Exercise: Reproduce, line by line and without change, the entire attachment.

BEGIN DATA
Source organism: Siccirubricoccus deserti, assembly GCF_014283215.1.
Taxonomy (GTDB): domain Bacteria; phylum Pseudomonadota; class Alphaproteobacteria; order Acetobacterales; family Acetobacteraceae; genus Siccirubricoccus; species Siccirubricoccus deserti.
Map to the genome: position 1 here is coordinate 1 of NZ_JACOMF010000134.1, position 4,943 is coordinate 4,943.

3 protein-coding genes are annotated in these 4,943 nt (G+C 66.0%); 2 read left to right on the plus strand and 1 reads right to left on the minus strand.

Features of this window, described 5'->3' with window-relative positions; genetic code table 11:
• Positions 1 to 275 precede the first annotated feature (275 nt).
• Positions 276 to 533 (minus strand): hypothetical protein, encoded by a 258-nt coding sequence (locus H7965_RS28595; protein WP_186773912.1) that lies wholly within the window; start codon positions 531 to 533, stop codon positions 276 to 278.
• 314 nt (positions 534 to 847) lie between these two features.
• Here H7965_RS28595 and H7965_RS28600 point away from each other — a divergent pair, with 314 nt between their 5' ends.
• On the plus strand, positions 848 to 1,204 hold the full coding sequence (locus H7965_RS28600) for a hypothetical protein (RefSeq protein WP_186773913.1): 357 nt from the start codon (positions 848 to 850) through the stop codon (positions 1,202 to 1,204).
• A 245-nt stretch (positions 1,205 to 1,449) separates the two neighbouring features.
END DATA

Source organism: Siccirubricoccus deserti, assembly GCF_014283215.1.
Taxonomy (GTDB): domain Bacteria; phylum Pseudomonadota; class Alphaproteobacteria; order Acetobacterales; family Acetobacteraceae; genus Siccirubricoccus; species Siccirubricoccus deserti.
Map to the genome: position 1 here is coordinate 1 of NZ_JACOMF010000134.1, position 4,943 is coordinate 4,943.

3 protein-coding genes are annotated in these 4,943 nt (G+C 66.0%); 2 read left to right on the plus strand and 1 reads right to left on the minus strand.

Features of this window, described 5'->3' with window-relative positions; genetic code table 11:
• Positions 1 to 275 precede the first annotated feature (275 nt).
• Positions 276 to 533 (minus strand): hypothetical protein, encoded by a 258-nt coding sequence (locus H7965_RS28595; protein WP_186773912.1) that lies wholly within the window; start codon positions 531 to 533, stop codon positions 276 to 278.
• 314 nt (positions 534 to 847) lie between these two features.
• Here H7965_RS28595 and H7965_RS28600 point away from each other — a divergent pair, with 314 nt between their 5' ends.
• On the plus strand, positions 848 to 1,204 hold the full coding sequence (locus H7965_RS28600) for a hypothetical protein (RefSeq protein WP_186773913.1): 357 nt from the start codon (positions 848 to 850) through the stop codon (positions 1,202 to 1,204).
• A 245-nt stretch (positions 1,205 to 1,449) separates the two neighbouring features.